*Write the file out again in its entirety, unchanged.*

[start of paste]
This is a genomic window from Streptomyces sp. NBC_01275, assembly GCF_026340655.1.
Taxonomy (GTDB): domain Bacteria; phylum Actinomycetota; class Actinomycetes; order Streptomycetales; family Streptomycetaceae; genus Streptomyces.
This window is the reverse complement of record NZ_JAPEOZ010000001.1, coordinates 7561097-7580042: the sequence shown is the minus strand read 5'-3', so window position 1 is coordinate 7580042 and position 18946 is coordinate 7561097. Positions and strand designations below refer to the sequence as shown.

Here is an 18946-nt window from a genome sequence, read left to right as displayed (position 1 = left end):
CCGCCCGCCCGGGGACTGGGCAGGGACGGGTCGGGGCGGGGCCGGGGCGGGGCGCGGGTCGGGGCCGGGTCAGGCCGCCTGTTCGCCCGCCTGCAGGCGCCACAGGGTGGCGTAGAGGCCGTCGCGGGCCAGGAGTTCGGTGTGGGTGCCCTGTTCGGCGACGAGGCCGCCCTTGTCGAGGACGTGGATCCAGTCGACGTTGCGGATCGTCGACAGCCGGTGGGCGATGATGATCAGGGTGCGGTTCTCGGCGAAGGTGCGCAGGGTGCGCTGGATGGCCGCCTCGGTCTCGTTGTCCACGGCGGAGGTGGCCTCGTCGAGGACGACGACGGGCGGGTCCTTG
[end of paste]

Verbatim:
This is a genomic window from Streptomyces sp. NBC_01275, assembly GCF_026340655.1.
Taxonomy (GTDB): domain Bacteria; phylum Actinomycetota; class Actinomycetes; order Streptomycetales; family Streptomycetaceae; genus Streptomyces.
This window is the reverse complement of record NZ_JAPEOZ010000001.1, coordinates 7561097-7580042: the sequence shown is the minus strand read 5'-3', so window position 1 is coordinate 7580042 and position 18946 is coordinate 7561097. Positions and strand designations below refer to the sequence as shown.

Here is an 18946-nt window from a genome sequence, read left to right as displayed (position 1 = left end):
CCGCCCGCCCGGGGACTGGGCAGGGACGGGTCGGGGCGGGGCCGGGGCGGGGCGCGGGTCGGGGCCGGGTCAGGCCGCCTGTTCGCCCGCCTGCAGGCGCCACAGGGTGGCGTAGAGGCCGTCGCGGGCCAGGAGTTCGGTGTGGGTGCCCTGTTCGGCGACGAGGCCGCCCTTGTCGAGGACGTGGATCCAGTCGACGTTGCGGATCGTCGACAGCCGGTGGGCGATGATGATCAGGGTGCGGTTCTCGGCGAAGGTGCGCAGGGTGCGCTGGATGGCCGCCTCGGTCTCGTTGTCCACGGCGGAGGTGGCCTCGTCGAGGACGACGACGGGCGGGTCCTTG